The struggles and triumphs of the wife of Winston Churchill make for an interesting biographical novel, especially the second half of the book, which covers World War II. The first half of the book doesn’t flow as well, as it covers the first thirty years of Clementine and Winston’s marriage. Clementine was always interested in politics, although she didn’t always share Winston’s views. He was moody and rather bombastic, but Clementine would stand up to him, soothe and support him, and they were a good team, at least according to this very well researched novel. Clementine struggled to balance being a supportive wife with being a good mother and running a household on a modest budget during the early years of their marriage, and occasionally took a rest cure to recharge. I really liked the chapters on Clementine’s work on the home front during the war, improving air raid shelters, helping Winston with his speeches, and being recognized internationally for her work with the Red Cross. Other recent books about the Winston and his mother Jennie include Hero of the Empire by Candice Millard and That Churchill Woman by Stephanie Barron. Readalikes include novels by Melanie Benjamin, Paula McLain, and Nancy Horan.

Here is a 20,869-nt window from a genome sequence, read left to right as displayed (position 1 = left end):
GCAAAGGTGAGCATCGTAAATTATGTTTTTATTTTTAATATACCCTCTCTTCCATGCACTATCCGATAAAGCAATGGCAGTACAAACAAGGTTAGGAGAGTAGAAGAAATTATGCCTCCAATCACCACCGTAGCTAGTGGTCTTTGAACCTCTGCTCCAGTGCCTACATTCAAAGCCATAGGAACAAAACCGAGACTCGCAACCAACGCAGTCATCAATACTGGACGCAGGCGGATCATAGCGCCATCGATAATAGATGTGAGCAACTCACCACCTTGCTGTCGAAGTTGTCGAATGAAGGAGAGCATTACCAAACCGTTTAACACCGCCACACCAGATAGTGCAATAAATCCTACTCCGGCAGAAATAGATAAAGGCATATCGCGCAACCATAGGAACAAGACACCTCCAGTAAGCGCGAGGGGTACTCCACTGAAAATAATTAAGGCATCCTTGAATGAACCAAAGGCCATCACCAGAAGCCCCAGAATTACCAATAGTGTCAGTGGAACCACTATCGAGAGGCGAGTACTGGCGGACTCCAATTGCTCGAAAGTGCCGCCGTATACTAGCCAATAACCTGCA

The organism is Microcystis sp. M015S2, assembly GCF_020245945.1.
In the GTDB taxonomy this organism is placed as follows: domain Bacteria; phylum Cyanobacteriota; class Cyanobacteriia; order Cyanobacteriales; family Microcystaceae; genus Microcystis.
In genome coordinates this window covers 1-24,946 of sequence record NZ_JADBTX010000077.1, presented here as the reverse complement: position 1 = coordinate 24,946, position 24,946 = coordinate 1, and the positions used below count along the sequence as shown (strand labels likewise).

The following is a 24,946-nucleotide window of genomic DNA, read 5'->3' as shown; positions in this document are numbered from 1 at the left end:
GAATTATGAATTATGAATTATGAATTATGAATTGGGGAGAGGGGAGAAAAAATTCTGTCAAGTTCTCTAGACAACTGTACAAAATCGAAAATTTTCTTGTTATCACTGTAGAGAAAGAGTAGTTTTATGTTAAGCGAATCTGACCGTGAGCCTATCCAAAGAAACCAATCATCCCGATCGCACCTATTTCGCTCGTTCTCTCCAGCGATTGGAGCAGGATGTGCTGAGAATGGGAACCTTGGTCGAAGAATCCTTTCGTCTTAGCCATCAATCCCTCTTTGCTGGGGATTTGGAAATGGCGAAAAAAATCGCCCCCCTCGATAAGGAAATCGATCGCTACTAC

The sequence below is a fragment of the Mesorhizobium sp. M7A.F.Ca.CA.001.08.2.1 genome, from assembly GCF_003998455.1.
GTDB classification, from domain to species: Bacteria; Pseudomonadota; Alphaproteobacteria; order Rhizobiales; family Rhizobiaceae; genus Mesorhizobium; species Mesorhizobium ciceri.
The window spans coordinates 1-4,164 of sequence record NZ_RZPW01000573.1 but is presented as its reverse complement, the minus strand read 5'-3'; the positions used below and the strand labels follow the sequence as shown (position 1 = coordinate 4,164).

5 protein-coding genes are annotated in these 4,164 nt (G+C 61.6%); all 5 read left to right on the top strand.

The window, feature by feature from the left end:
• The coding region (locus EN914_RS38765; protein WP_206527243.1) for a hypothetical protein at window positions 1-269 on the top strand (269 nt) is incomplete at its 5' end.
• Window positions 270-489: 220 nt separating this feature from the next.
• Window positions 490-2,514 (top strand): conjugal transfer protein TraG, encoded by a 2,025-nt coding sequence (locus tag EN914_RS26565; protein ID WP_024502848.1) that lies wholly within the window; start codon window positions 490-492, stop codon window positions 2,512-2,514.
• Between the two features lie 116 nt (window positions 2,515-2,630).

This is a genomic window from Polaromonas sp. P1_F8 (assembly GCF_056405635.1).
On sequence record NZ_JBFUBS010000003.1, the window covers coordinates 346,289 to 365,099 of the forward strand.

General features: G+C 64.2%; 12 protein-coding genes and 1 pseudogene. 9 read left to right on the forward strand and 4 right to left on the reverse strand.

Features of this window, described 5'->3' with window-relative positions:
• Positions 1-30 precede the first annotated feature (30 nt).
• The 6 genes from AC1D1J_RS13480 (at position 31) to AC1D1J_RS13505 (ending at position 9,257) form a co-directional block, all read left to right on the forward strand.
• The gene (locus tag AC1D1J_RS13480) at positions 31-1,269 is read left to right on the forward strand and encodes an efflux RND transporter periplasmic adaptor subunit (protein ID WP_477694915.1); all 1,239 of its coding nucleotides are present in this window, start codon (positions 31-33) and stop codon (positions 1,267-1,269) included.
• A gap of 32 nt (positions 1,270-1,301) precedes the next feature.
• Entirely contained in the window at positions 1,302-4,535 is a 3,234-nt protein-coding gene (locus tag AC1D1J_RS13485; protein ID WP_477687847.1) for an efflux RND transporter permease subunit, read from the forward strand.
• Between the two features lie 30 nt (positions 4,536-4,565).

In June, 1940, Ruby Sutton, a young reporter in New York City, accepts an assignment to report on the war from London at Picture Weekly magazine. Ruby, as an American, brings a fresh perspective to stories of home front England and the Blitz, mentored by veteran photographer Mary Buchanan and editor Kaz. Ruby is befriended by Captain Bennett, who has a secret wartime job; a romance seems likely. Over the next few years, Ruby, raised in an orphanage, finds a new family and home in London. A very compelling read, there are naturally some poignant scenes, but this is more heartwarming than many novels set during the war. If you’re in the mood for an excellent historical novel with memorable characters, this is a sure bet. For more about Ruby, Kaz, and Bennett, read The Gown, which we’re discussing Tuesday night at the library. Readalikes include books by Jennifer Ryan, Lissa Evans, Beatriz Williams, and AJ Pearce.
Private investigator Maisie and her friend Priscilla spend a few evenings a week driving an ambulance in London during the blitz. Catherine Saxon, an American reporter, rides along one night, reports what she saw on the radio, and is found dead the next day. Maisie and her assistant Billy investigate, with occasional help from an attractive American agent, Mark Scott. Maisie visits Catherine’s boarding house, and meets with her friends, all while worried about her family in Kent, where she spends weekends. An intriguing puzzle, appealing characters, and a fast-paced story make this a memorable mystery. The first book in the long-running series is Maisie Dobbs.